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Title: Satellite remote sensing for surface soil water content estimation
Authors: De Chiara, Giovanna
Napoli, Rodolfo Maria Alessandro
Bovolin, Vittorio
Villani, Paolo
Crapolicchio, Raffaele
Keywords: Remote Sensing
Land Surface Water
Issue Date: 21-May-2010
Publisher: Universita degli studi di Salerno
Abstract: Satellite remote sensing is a useful source of observations of land surface hydrologic variables and processes and could be a practical substitution of conventional in-situ monitoring. Most of hydrological dynamic processes change not only throughout the years but also within weeks or months and their monitoring requires frequent observations. The most prominent advantage of the remote sensing technologies is that they offer a synoptic view of the dynamics and spatial distribution of phenomena and parameters, often difficult to monitor with traditional ground survey, with a frequent temporal coverage. Many of the variables in the land surface water balance can now be observed with satellite techniques thanks to an extensive development over the last decades. Often the problem connected to the use of remotely sensed data is their accuracy that, according to the sensor used and to the application considered, can ranges from moderate to excellent. The objective of this thesis has been to evaluate the use of satellite remote sensing techniques for the monitoring of two variables useful for hydrology applications: water body extension and soil moisture monitoring. The capability to map water surface is important in many hydrological applications, in particular accurate information on the extent of water boundary is essential for flood monitoring and water reservoir management. Often, this information is difficult to retrieve using traditional survey techniques because water boundaries can be fast moving as in floods or may be inaccessible. In this PhD thesis, an artificial basin for which in-situ information about the water extension are available is used as case study. The area extension recorded daily by the dam owner is compared to the one retrieved by using satellite images acquired from SAR and TM/ETM+ sensors. The outcomes of the analysis show that satellite images are able to map water body surfaces with a good accuracy. The analysis also highlighted the factor to be taken into account while using types of sensors. Soil moisture is recognized as a key variable in different hydrological and ecological processes as it controls the exchange of water and heat energy between land surface and the atmosphere. Despite the high spatial variability of this parameter it has been demonstrated that many satellite sensors are able to retrieve soil moisture information of the surface layer at catchment scale. Among other sensors, the Scatterometer is very useful for climatic studies and modelling analysis thanks, respectively, to the temporal frequency, global coverage and to the long time series availability. Even though the ERS Scatterometer has been designed to measure the wind over the ocean surface, in recent years it has been pointed out that backscattering measurements have high potentiality for soil moisture retrieval. The second task of this PhD thesis, concerning the use of satellite data for soil moisture monitoring, has been developed at Serco S.p.A. in the framework of the Advanced Scatterometer Processing System (ASPS) project developed by ESA (European Space Agency) to reprocess the entire ERS Scatterometer mission. Since the beginning of the ERS-1 Scatterometer mission in 1991 a long dataset of C-band backscattering signal from the Earth surface is available for studies and researches. This is a very consistent dataset, but in particular for climatology studies it is important to have high quality and homogeneous long term observation as also stated in the key guidelines included in the Global Climate Observing System (GCOS) from the World Meteorological Organization (WMO). The main goal of this task has been the generation of the new Scatterometer ASPS products with improved data quality and spatial resolution. This achievement required a long preparation activity but represents an important contribution to the C-band Scatterometer dataset available to the scientific community. In order to evaluate the usage of the re-processed Scatterometer data for soil moisture estimation, the backscattering measurements derived in the new ASPS products have been then compared to in-situ volumetric soil moisture data and the relationship between radar backscattering and soil moisture measurements has been investigated under different conditions: angle of incidence, angle of azimuth, data measurements resolution, season of the year. Analysis results show that a relationship between the C-band backscattering coefficient and the in-situ volumetric soil moisture exists and takes into account the incidence and azimuth angles and the vegetation cover. [edited by author]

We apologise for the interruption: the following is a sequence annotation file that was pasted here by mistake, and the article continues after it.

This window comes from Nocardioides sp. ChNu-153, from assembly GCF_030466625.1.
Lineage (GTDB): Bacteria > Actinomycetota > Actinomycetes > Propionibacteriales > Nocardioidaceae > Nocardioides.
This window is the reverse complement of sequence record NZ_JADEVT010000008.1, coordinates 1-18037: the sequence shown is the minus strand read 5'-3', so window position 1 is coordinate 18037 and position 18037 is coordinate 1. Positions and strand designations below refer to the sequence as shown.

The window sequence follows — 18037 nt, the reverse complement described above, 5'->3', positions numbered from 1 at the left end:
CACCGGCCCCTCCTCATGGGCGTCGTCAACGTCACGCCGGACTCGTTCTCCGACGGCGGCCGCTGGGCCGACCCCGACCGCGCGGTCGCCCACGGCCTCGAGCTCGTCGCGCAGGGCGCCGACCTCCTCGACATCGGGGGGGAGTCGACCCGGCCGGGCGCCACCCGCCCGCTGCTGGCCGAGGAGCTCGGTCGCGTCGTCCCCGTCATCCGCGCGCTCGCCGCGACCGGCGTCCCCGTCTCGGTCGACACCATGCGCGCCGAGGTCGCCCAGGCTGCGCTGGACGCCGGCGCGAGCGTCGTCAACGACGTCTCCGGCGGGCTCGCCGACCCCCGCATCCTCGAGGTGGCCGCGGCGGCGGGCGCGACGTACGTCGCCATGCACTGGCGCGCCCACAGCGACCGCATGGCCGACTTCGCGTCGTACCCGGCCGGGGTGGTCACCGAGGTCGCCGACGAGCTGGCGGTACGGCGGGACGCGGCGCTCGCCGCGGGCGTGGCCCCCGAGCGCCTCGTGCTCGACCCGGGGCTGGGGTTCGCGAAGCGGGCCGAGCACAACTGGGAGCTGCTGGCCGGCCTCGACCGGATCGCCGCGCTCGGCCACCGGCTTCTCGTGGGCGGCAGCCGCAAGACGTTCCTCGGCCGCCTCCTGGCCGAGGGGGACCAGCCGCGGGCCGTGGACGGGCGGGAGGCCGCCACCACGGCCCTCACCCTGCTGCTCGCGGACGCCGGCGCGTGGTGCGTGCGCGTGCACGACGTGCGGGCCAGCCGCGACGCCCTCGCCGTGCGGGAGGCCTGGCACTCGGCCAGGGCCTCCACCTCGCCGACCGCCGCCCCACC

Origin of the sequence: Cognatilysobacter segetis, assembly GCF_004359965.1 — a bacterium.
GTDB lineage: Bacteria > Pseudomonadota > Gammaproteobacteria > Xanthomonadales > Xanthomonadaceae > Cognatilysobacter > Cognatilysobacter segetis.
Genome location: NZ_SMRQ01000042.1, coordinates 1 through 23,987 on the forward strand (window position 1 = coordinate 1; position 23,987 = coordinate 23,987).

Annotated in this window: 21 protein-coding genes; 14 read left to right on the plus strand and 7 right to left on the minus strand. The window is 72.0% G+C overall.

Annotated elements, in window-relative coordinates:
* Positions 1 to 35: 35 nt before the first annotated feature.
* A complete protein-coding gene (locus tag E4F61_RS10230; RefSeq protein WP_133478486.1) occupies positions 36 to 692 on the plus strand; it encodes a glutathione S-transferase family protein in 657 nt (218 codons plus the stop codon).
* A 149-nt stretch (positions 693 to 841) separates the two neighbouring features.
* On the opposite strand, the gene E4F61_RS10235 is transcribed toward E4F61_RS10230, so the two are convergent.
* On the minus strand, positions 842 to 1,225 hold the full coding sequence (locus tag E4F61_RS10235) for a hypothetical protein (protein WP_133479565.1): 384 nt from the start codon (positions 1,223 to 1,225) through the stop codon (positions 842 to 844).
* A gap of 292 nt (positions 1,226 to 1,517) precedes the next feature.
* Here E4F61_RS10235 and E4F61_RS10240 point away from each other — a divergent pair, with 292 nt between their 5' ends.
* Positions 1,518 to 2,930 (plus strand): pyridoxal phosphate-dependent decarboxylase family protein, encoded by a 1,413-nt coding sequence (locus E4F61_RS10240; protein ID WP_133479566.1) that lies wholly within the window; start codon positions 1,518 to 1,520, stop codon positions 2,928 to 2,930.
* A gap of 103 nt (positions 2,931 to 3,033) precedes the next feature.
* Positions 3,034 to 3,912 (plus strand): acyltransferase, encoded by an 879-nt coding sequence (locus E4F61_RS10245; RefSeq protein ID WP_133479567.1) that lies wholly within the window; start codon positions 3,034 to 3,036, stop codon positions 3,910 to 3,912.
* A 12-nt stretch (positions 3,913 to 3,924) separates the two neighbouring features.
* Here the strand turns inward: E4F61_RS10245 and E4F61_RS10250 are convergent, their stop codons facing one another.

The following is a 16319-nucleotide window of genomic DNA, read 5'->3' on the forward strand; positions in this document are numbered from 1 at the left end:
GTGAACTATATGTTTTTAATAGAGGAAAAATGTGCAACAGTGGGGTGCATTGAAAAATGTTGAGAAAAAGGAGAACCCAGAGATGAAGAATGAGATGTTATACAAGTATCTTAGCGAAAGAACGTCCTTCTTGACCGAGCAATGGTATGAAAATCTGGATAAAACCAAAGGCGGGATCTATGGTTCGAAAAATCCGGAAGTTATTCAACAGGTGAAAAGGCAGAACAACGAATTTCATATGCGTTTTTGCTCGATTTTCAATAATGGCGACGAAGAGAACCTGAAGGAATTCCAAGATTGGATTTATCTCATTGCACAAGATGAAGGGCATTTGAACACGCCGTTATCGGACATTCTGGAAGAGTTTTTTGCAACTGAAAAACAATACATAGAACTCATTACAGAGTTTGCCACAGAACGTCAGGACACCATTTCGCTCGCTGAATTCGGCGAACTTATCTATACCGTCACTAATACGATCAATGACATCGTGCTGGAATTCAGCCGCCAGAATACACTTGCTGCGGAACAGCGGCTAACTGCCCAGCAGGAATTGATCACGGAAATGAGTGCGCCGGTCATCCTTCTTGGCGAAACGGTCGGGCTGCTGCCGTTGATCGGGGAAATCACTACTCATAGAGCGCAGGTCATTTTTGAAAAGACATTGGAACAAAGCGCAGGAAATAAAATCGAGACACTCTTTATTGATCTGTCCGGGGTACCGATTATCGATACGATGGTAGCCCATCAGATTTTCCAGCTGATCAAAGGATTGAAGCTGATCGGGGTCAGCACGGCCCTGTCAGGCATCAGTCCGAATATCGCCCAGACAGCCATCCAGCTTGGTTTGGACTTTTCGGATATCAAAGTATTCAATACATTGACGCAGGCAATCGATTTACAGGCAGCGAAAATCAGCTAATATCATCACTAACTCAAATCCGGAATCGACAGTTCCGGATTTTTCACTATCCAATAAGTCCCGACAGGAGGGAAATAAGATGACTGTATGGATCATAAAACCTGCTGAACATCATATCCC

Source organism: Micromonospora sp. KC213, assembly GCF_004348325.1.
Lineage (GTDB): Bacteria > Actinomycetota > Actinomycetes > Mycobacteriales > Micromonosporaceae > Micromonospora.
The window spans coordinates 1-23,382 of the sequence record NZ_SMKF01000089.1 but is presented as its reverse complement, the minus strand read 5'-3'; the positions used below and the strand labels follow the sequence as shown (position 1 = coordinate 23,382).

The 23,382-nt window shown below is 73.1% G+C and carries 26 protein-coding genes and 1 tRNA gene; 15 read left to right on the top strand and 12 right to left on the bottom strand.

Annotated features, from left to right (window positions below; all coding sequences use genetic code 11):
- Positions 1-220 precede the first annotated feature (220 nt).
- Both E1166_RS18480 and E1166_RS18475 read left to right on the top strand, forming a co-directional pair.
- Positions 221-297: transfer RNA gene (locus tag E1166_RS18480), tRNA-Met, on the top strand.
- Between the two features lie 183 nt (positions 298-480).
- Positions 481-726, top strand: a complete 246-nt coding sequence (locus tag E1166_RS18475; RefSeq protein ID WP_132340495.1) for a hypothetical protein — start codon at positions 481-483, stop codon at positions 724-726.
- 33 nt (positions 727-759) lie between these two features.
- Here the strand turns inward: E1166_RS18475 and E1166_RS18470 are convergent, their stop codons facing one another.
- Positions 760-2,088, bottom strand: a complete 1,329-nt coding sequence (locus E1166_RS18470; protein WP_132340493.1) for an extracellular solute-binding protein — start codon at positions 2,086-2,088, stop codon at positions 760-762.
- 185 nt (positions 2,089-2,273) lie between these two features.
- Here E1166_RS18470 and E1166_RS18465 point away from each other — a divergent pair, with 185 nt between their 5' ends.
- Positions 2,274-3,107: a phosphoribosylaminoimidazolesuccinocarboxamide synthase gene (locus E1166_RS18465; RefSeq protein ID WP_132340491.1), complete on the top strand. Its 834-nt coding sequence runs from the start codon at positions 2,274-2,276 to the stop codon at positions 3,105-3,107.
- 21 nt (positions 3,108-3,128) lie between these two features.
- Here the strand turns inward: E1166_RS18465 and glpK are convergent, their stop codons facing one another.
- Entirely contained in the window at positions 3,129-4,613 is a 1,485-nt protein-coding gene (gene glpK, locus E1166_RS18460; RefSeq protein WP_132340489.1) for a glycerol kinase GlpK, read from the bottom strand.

Description: 2008 - 2009
Appears in Collections:Ingegneria civile per l'ambiente e il territorio

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